JPMorgan tops ranking as best-performing fund house in China

JPMorgan Asset Management regained its position as the top-performing foreign fund house in China in 2019, leapfrogging its closest rivals UBS and Invesco in the fifth annual analysis of the Chinese investment market to be published by Z-Ben Advisors on Monday.

The Shanghai consultancy ranked JPMorgan as top foreign player in the world’s fastest-growing asset management market after it acquired a majority stake in its Chinese joint venture, making it the first international competitor to take control of a mainland investment vehicle.

The deal with China International Fund Management marked an important milestone in the development of China’s investment market where the government wants to accelerate growth and improve standards by inviting greater participation by large international competitors.

JPMorgan this month agreed to spend $1bn to move to 100 per cent ownership of CIFM and also signed a wealth management strategic partnership with China Merchants Bank.

“There are still a number of steps to be completed but we believe the acquisition of CIFM has given us a head start. We now have a mainland asset manager that can sell public mutual funds as well offering our global asset management capabilities and market expertise to a wider range of institutional clients,” said Dan Watkins, Asia Pacific chief executive at JPMorgan AM.

It also plans to roll out more products for retirement savers before the end of 2020. 

“It is essential to get pension reforms right because of China’s demographic developments. This is one of the most important roles that global asset managers can play in China,” he said. 

UBS and Invesco both dropped one spot to second and third place respectively in Z-Ben’s scoring, while Schroders, BlackRock and Fidelity retained their 2018 rankings in the fourth, fifth and sixth spots.

BlackRock’s agreement with China Construction Bank, to form a new foreign majority-owned asset management joint venture alongside Temasek, Singapore’s state investment company, was finalised after the cut-off date for Z-Ben’s analysis.

These six managers have established clear leads over their competitors.

“Trying to displace these frontrunners has become increasingly difficult with each passing year. With that, complacency may become the enemy for the leaders, with a few resourceful competitors making real attempts to challenge,” said Peter Alexander, Z-Ben’s managing director.

Man Group, the London-based hedge fund manager, and First State Investments, dropped out of the top 25 ranking and were replaced by Nomura and Aegon Asset Management in 17th and 20th places respectively. Other notable moves included Bridgewater, the US hedge fund manager, moving up two places to 18 while London-based Winton dropped one spot to 16.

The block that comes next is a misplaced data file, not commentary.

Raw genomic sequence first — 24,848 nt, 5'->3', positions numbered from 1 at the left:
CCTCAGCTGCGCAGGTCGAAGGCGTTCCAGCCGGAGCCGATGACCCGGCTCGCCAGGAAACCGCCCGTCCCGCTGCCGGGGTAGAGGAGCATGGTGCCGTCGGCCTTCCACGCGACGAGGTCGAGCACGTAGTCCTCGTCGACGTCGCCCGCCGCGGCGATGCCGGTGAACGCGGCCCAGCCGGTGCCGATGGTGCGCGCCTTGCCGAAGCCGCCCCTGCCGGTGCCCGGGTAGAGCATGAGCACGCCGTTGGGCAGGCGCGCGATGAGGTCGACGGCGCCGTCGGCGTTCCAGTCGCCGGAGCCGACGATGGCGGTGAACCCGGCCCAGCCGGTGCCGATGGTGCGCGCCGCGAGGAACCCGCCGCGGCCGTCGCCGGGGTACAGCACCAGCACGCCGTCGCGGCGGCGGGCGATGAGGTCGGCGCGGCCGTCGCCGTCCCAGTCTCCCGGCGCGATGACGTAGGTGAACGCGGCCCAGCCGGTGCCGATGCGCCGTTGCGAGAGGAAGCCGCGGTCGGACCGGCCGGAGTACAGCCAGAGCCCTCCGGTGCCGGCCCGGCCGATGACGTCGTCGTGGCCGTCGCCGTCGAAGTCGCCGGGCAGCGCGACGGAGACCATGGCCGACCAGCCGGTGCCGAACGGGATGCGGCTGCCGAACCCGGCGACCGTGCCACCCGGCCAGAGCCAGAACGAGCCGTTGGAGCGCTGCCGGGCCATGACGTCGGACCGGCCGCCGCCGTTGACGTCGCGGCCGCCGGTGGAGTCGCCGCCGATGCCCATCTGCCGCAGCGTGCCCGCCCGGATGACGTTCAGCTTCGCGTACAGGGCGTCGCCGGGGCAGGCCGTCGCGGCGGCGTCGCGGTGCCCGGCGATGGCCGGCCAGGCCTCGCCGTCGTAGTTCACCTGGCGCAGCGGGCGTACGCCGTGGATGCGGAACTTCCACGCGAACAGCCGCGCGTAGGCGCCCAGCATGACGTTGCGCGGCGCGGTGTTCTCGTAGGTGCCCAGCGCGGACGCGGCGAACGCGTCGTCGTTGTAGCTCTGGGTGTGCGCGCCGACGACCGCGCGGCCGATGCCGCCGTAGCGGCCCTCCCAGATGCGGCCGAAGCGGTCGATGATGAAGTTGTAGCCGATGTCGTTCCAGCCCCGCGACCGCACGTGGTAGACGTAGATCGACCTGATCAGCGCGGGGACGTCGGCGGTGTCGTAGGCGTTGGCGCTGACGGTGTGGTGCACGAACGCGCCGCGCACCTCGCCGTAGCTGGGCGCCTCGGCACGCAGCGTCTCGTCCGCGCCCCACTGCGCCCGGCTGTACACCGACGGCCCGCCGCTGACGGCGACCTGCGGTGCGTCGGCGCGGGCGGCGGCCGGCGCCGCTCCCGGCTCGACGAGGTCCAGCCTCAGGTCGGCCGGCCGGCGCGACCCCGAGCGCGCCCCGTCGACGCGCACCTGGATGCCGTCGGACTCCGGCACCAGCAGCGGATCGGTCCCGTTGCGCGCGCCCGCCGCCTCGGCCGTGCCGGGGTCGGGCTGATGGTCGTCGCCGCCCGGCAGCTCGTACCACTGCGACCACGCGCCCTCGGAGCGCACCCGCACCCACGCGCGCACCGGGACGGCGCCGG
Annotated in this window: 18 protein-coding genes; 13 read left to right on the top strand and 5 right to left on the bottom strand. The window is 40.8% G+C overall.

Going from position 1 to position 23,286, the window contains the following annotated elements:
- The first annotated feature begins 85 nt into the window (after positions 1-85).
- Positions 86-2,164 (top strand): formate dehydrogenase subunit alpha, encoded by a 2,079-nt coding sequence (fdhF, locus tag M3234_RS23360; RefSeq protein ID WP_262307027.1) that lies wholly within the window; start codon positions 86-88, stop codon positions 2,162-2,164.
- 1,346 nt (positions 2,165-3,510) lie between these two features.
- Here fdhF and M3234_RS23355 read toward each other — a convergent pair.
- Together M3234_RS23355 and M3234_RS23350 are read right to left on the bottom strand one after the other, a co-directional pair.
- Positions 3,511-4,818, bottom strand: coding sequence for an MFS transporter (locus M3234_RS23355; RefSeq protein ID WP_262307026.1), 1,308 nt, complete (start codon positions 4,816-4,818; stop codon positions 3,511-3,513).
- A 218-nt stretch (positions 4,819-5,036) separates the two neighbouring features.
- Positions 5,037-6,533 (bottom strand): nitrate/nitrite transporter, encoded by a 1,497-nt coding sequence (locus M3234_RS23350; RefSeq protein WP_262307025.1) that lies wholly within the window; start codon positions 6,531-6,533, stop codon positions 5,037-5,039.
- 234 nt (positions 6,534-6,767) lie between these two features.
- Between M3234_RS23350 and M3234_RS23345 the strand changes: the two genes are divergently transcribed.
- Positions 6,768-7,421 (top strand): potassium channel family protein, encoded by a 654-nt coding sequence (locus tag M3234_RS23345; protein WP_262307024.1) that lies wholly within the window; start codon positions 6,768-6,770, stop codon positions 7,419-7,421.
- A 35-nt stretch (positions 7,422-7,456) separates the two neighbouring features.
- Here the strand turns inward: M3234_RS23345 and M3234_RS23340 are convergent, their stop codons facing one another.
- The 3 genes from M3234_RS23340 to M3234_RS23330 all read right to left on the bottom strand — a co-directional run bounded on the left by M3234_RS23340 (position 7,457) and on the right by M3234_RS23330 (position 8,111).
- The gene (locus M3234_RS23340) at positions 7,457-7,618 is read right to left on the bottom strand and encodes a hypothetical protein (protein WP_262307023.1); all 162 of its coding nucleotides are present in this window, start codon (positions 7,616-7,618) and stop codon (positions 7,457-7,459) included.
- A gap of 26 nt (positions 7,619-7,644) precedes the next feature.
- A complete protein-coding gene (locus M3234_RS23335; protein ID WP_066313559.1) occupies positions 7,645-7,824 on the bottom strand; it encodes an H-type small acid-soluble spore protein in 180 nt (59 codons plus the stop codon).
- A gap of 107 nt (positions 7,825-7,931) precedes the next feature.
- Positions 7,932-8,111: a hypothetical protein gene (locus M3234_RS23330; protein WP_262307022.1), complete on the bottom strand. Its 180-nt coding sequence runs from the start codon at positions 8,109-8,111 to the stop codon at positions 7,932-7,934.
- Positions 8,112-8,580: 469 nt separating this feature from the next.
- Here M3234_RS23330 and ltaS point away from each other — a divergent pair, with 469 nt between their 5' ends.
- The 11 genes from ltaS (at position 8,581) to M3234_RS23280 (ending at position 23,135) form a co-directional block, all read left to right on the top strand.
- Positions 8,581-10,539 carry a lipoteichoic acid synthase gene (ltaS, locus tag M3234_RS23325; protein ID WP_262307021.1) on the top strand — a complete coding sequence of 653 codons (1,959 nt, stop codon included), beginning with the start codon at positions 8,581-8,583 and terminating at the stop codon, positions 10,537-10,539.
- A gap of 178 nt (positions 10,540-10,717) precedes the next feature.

The Z-Ben ranking is a composite measure that evaluates the capabilities of international managers operating onshore in China via fund joint ventures and wholly foreign-owned entities. It also considers the scope and span of the Chinese investments that these managers provide to global investors, as well as their capacity to service Chinese clients’ demand for overseas asset classes.

Asset managers globally have registered large investor withdrawals during the first quarter as financial markets have fallen sharply as evidence mounts that coronavirus will cause a deep worldwide recession. Painful revenue declines this year and the pressing need to ensure business continuity in the US and Europe could severely constrain global managers’ ability to pursue expansion plans in mainland China.

“Coronavirus has brought the world to a screeching halt. It will, unquestionably, lead to a reprioritisation of China plans. The pandemic will separate those that say they want to pursue expansion from those that can actually execute in China,” said Mr Alexander.

He urged international managers to recognise the value that had been created via joint ventures with Chinese partners and to play a long game.

“China’s government knows everyone wants to come when times are good. Beijing values ‘truly old friends’ that stick with their Chinese partners through thick and thin,” he said.

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